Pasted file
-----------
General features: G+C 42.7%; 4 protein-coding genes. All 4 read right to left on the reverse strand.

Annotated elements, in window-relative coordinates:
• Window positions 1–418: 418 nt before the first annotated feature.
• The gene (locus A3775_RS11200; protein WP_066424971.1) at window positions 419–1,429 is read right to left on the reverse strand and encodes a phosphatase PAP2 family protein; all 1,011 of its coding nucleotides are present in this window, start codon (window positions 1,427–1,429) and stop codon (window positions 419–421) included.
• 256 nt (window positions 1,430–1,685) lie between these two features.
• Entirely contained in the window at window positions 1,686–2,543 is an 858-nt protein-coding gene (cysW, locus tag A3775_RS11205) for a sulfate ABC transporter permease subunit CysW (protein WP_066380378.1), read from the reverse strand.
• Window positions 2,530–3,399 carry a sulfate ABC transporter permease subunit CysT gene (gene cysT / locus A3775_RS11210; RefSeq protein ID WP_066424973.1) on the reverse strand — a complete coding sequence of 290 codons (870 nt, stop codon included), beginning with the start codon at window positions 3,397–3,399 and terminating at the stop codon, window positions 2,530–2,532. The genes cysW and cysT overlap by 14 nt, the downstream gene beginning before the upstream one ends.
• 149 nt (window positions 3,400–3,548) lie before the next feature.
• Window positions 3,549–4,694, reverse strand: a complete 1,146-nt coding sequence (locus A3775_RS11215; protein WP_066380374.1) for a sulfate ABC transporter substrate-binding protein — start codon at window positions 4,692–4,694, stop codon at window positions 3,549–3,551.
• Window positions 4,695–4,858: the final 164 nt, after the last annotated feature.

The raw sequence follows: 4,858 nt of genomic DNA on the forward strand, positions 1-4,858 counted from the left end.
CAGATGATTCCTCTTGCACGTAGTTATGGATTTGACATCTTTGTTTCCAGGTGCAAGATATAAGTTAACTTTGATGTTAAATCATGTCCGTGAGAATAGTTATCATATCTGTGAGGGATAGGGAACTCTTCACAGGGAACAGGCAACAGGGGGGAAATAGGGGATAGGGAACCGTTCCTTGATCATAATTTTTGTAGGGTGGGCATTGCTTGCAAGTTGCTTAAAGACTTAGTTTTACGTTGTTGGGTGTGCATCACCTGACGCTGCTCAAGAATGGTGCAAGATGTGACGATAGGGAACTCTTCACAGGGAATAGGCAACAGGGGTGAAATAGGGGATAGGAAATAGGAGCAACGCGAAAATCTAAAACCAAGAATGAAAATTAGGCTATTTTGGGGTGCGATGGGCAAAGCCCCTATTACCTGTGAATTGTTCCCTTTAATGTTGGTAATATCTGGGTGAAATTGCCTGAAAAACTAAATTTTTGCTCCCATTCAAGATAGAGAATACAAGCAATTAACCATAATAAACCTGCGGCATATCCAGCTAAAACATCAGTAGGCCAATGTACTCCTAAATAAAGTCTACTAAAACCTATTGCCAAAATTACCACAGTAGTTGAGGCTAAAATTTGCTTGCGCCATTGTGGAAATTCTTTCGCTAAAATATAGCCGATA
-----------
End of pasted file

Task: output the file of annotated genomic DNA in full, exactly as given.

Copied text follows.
General features: G+C 42.7%; 4 protein-coding genes. All 4 read right to left on the reverse strand.

Annotated elements, in window-relative coordinates:
• Window positions 1–418: 418 nt before the first annotated feature.
• The gene (locus A3775_RS11200; protein WP_066424971.1) at window positions 419–1,429 is read right to left on the reverse strand and encodes a phosphatase PAP2 family protein; all 1,011 of its coding nucleotides are present in this window, start codon (window positions 1,427–1,429) and stop codon (window positions 419–421) included.
• 256 nt (window positions 1,430–1,685) lie between these two features.
• Entirely contained in the window at window positions 1,686–2,543 is an 858-nt protein-coding gene (cysW, locus tag A3775_RS11205) for a sulfate ABC transporter permease subunit CysW (protein WP_066380378.1), read from the reverse strand.
• Window positions 2,530–3,399 carry a sulfate ABC transporter permease subunit CysT gene (gene cysT / locus A3775_RS11210; RefSeq protein ID WP_066424973.1) on the reverse strand — a complete coding sequence of 290 codons (870 nt, stop codon included), beginning with the start codon at window positions 3,397–3,399 and terminating at the stop codon, window positions 2,530–2,532. The genes cysW and cysT overlap by 14 nt, the downstream gene beginning before the upstream one ends.
• 149 nt (window positions 3,400–3,548) lie before the next feature.
• Window positions 3,549–4,694, reverse strand: a complete 1,146-nt coding sequence (locus A3775_RS11215; protein WP_066380374.1) for a sulfate ABC transporter substrate-binding protein — start codon at window positions 4,692–4,694, stop codon at window positions 3,549–3,551.
• Window positions 4,695–4,858: the final 164 nt, after the last annotated feature.

The raw sequence follows: 4,858 nt of genomic DNA on the forward strand, positions 1-4,858 counted from the left end.
CAGATGATTCCTCTTGCACGTAGTTATGGATTTGACATCTTTGTTTCCAGGTGCAAGATATAAGTTAACTTTGATGTTAAATCATGTCCGTGAGAATAGTTATCATATCTGTGAGGGATAGGGAACTCTTCACAGGGAACAGGCAACAGGGGGGAAATAGGGGATAGGGAACCGTTCCTTGATCATAATTTTTGTAGGGTGGGCATTGCTTGCAAGTTGCTTAAAGACTTAGTTTTACGTTGTTGGGTGTGCATCACCTGACGCTGCTCAAGAATGGTGCAAGATGTGACGATAGGGAACTCTTCACAGGGAATAGGCAACAGGGGTGAAATAGGGGATAGGAAATAGGAGCAACGCGAAAATCTAAAACCAAGAATGAAAATTAGGCTATTTTGGGGTGCGATGGGCAAAGCCCCTATTACCTGTGAATTGTTCCCTTTAATGTTGGTAATATCTGGGTGAAATTGCCTGAAAAACTAAATTTTTGCTCCCATTCAAGATAGAGAATACAAGCAATTAACCATAATAAACCTGCGGCATATCCAGCTAAAACATCAGTAGGCCAATGTACTCCTAAATAAAGTCTACTAAAACCTATTGCCAAAATTACCACAGTAGTTGAGGCTAAAATTTGCTTGCGCCATTGTGGAAATTCTTTCGCTAAAATATAGCCGATA